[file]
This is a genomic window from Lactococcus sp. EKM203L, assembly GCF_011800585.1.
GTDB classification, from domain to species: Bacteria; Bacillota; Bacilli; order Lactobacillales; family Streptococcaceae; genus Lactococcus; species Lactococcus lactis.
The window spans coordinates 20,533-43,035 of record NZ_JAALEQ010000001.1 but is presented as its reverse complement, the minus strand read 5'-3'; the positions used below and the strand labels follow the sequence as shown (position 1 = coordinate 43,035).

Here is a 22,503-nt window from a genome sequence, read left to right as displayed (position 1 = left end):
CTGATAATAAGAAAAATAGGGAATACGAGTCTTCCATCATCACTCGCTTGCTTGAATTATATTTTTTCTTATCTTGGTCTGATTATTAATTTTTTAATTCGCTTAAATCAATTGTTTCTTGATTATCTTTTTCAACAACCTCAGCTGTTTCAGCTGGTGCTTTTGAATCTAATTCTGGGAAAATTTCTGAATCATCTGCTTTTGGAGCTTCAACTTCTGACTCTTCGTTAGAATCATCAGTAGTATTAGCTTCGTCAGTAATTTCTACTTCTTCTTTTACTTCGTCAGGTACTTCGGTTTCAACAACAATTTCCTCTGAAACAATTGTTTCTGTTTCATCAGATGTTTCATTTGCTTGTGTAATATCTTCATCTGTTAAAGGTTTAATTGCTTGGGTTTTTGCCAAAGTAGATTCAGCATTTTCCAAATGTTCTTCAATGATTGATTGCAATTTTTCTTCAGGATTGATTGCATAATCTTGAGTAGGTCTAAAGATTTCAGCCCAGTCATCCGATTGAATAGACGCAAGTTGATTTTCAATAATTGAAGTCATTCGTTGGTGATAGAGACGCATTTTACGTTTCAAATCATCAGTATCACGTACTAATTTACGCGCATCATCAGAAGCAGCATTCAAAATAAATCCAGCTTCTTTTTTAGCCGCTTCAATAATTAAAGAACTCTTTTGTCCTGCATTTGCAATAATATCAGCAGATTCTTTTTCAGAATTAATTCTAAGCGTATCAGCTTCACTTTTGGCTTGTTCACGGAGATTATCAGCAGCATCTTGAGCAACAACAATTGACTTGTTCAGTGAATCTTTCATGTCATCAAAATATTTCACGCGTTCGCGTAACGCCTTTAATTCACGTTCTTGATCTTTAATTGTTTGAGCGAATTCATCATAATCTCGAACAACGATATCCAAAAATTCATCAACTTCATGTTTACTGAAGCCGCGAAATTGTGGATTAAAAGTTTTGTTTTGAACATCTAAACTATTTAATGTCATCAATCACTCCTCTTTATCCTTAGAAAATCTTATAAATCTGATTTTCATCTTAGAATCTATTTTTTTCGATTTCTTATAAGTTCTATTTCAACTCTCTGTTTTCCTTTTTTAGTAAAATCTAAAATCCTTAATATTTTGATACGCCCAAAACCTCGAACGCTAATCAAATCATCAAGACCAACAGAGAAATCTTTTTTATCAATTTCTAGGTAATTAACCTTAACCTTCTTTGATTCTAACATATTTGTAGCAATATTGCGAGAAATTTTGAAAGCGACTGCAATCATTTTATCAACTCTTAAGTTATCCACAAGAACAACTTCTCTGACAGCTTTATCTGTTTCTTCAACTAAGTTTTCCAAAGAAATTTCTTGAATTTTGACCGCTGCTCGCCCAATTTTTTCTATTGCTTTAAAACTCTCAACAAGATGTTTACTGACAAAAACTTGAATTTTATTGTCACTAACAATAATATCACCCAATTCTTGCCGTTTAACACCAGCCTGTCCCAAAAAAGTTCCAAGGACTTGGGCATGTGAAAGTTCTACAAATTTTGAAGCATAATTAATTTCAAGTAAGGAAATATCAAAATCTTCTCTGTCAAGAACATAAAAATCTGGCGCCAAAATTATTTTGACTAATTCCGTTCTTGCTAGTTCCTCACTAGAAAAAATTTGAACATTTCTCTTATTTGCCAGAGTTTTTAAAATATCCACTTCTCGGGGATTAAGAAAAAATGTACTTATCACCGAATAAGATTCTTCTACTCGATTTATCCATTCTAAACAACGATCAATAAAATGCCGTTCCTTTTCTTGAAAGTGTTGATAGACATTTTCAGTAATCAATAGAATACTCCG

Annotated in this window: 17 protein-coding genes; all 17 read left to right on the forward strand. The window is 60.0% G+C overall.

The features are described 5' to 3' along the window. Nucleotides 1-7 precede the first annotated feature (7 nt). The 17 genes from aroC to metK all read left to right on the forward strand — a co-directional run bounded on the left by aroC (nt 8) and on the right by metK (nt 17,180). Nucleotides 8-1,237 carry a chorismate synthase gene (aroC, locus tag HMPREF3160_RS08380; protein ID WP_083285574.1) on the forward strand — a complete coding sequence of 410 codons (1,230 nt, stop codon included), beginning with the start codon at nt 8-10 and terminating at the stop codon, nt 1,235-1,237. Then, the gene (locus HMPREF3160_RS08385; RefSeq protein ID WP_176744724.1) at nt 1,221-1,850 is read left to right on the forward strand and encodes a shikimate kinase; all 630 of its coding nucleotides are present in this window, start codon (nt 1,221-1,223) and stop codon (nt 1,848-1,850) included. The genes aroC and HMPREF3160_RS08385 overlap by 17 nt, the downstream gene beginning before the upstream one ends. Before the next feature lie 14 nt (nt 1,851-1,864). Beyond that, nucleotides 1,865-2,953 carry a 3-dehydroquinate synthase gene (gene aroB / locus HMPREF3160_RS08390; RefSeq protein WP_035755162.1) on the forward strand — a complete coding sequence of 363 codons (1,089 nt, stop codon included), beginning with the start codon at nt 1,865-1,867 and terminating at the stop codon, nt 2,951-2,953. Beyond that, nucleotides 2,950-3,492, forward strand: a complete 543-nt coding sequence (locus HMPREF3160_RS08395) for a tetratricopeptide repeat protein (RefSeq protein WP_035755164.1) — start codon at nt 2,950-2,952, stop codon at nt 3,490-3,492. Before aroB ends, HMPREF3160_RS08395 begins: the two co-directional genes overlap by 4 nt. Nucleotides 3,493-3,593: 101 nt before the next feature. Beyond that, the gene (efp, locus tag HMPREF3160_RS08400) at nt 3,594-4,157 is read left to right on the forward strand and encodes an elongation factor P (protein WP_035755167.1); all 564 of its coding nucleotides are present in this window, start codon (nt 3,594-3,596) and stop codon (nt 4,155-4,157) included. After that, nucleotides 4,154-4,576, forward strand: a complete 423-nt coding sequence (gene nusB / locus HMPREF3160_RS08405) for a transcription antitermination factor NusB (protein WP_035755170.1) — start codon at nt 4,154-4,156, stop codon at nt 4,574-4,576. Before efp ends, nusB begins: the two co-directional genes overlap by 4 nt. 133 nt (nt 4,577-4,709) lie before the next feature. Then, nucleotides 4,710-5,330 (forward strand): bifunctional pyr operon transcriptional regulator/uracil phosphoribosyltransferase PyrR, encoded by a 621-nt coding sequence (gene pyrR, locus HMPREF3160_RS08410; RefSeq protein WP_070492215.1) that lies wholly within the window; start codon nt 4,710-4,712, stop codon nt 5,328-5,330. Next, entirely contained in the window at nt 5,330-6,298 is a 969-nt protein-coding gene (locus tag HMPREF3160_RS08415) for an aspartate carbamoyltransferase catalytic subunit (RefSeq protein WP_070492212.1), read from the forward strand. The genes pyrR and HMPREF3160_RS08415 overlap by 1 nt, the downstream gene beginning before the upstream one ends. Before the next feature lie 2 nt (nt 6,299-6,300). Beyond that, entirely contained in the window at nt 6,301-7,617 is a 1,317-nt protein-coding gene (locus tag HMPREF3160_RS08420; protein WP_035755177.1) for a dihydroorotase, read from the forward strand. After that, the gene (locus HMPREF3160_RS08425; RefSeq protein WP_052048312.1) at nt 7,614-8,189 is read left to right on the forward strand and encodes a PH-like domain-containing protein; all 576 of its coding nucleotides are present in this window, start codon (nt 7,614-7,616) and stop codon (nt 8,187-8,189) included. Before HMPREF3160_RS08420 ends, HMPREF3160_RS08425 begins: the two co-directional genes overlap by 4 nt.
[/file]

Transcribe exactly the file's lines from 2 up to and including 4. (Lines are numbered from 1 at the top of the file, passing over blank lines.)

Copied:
GTDB classification, from domain to species: Bacteria; Bacillota; Bacilli; order Lactobacillales; family Streptococcaceae; genus Lactococcus; species Lactococcus lactis.
The window spans coordinates 20,533-43,035 of record NZ_JAALEQ010000001.1 but is presented as its reverse complement, the minus strand read 5'-3'; the positions used below and the strand labels follow the sequence as shown (position 1 = coordinate 43,035).

Here is a 22,503-nt window from a genome sequence, read left to right as displayed (position 1 = left end):